If I had liked and trusted the salesman, the $500.00 difference would have melted away and I would have purchased the van. The price the dealership was willing to sell at was still a good price and I place more value on a relationship where I believe the dealership will support me in service and support issues.

I used to live in another city where I luckily came across a man who is the most honest car salesman I ever met. He was truthful about service issues with different models, always was easy to deal with when it came to price questions, and was there to support me whenever I had issues with my cars. Over the course of 20 years, I purchased 9 vehicles from this man. It didn't amaze me when he was alwasy busy. Everyone that dealt with him appreciated his approach and he told me that all of his business came from referrals. I think he had something!
Nice to see how Al's and BJST's posts tie together, both talk about how personal relationships with customers bring benefits that can be counted. I agree completely, but in the end the real common denominator to sales sucess is EFFORT (read: hard work & dicipline).

Doing SEO research, reading the uber-famous, came across this post:

It reads:

This is why SEO’s are like used car salesman…
1) They can always sell you something.
2) They can never guarantee results.
3) They can not be held accountable.
4) They have a answer for everything.
5) All the magic happens behind the curtains - they cant tell you what they are actual doing because that would be getting to much into the secret sauce.
6) Anyone can be a SEO.

This comment is aimed right at the core of this thread. EVERYONE with a position on this thread will use this to defend their stand. We all know that Mr. Car Shopper has one hellofa bad attitude when they finally land on the lot. Does Mr GolfShith shopper have the same defensive posture with their GolfSmith commisioned rep?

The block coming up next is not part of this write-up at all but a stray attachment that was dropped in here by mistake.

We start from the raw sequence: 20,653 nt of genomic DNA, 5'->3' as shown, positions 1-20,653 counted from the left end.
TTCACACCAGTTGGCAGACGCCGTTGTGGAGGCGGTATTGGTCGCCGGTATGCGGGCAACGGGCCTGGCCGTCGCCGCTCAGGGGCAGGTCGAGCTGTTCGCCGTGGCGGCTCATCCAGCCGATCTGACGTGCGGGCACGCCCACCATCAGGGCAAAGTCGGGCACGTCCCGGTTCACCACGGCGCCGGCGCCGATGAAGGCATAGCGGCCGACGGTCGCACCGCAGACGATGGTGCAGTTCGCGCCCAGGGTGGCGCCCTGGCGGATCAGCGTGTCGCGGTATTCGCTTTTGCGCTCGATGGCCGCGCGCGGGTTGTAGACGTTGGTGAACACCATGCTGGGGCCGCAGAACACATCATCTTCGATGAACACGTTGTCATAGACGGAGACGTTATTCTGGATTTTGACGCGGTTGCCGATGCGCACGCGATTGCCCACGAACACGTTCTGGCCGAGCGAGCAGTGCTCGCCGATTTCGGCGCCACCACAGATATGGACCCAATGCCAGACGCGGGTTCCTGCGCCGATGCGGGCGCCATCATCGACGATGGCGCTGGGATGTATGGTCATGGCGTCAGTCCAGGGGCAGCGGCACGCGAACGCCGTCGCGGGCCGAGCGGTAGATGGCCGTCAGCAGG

Our industry has "roots and heritage" that are very negative and IMO, that only Consumers can solve. If consumers so hate the back and forth grinding, then they'll look for one price solutions like Scion and Saturn, or One Price new car dealerships.

Either way, it is clear that the New Car MSRP has dissapeared and everyone is quoting from invoice (at least the domestics are). There is only one conclusion, Dealerships must die to thin the ranks to return the balance of supply and demand. IMO, the mom & pops are at greatest risk due to lack of inventory depth. I am refering to the mom and pops where the principal is asleep at the wheel and prefers to avoid the day to day biz at all costs.

Like one of my earlier Blog Posts here, "Change is in the air...."
I work in the auto industry, and I've purchased two vehicles in two years. I can safely say that while I will be in the market for a vehicle in another two years, I would rather have a root canal than go through those shopping experiences again.

We were shopping for the "perfect" family vehicle, and ended up test driving every single make/model of every single SUV/Crossover ever made. It took 4 months to make a purchase, which we finally made at Carmax, because their sales staff were the only ones to didn't make every minute of our visit completely miserable.